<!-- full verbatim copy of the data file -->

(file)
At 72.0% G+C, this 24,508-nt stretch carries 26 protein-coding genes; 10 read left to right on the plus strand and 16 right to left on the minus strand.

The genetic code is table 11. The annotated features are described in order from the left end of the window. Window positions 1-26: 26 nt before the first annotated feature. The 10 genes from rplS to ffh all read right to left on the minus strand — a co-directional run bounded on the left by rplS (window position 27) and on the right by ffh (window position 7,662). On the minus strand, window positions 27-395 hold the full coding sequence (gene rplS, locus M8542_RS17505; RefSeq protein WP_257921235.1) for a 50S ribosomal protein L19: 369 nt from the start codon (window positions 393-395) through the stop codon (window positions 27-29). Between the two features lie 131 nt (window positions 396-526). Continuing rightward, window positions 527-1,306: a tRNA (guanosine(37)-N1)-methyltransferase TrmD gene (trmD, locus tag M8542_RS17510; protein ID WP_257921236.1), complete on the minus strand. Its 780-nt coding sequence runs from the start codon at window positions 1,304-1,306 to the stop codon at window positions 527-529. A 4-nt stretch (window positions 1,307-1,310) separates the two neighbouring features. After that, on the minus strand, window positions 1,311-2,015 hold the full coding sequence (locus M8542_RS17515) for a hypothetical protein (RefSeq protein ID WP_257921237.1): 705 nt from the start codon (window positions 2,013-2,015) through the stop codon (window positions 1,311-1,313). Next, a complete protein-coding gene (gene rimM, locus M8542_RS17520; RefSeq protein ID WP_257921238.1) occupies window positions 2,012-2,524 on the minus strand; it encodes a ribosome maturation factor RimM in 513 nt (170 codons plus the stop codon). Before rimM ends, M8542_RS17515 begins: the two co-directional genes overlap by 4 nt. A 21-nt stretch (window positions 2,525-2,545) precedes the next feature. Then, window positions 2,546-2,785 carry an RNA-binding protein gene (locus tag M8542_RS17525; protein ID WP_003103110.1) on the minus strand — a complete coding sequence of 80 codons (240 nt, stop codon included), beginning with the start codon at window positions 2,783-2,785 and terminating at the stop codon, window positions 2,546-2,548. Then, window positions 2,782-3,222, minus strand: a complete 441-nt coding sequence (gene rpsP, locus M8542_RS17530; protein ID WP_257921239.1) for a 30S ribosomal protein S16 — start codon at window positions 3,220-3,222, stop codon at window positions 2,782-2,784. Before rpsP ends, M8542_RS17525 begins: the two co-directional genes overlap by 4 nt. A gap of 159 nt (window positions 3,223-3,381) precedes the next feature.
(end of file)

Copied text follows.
At 72.0% G+C, this 24,508-nt stretch carries 26 protein-coding genes; 10 read left to right on the plus strand and 16 right to left on the minus strand.

The genetic code is table 11. The annotated features are described in order from the left end of the window. Window positions 1-26: 26 nt before the first annotated feature. The 10 genes from rplS to ffh all read right to left on the minus strand — a co-directional run bounded on the left by rplS (window position 27) and on the right by ffh (window position 7,662). On the minus strand, window positions 27-395 hold the full coding sequence (gene rplS, locus M8542_RS17505; RefSeq protein WP_257921235.1) for a 50S ribosomal protein L19: 369 nt from the start codon (window positions 393-395) through the stop codon (window positions 27-29). Between the two features lie 131 nt (window positions 396-526). Continuing rightward, window positions 527-1,306: a tRNA (guanosine(37)-N1)-methyltransferase TrmD gene (trmD, locus tag M8542_RS17510; protein ID WP_257921236.1), complete on the minus strand. Its 780-nt coding sequence runs from the start codon at window positions 1,304-1,306 to the stop codon at window positions 527-529. A 4-nt stretch (window positions 1,307-1,310) separates the two neighbouring features. After that, on the minus strand, window positions 1,311-2,015 hold the full coding sequence (locus M8542_RS17515) for a hypothetical protein (RefSeq protein ID WP_257921237.1): 705 nt from the start codon (window positions 2,013-2,015) through the stop codon (window positions 1,311-1,313). Next, a complete protein-coding gene (gene rimM, locus M8542_RS17520; RefSeq protein ID WP_257921238.1) occupies window positions 2,012-2,524 on the minus strand; it encodes a ribosome maturation factor RimM in 513 nt (170 codons plus the stop codon). Before rimM ends, M8542_RS17515 begins: the two co-directional genes overlap by 4 nt. A 21-nt stretch (window positions 2,525-2,545) precedes the next feature. Then, window positions 2,546-2,785 carry an RNA-binding protein gene (locus tag M8542_RS17525; protein ID WP_003103110.1) on the minus strand — a complete coding sequence of 80 codons (240 nt, stop codon included), beginning with the start codon at window positions 2,783-2,785 and terminating at the stop codon, window positions 2,546-2,548. Then, window positions 2,782-3,222, minus strand: a complete 441-nt coding sequence (gene rpsP, locus M8542_RS17530; protein ID WP_257921239.1) for a 30S ribosomal protein S16 — start codon at window positions 3,220-3,222, stop codon at window positions 2,782-2,784. Before rpsP ends, M8542_RS17525 begins: the two co-directional genes overlap by 4 nt. A gap of 159 nt (window positions 3,223-3,381) precedes the next feature.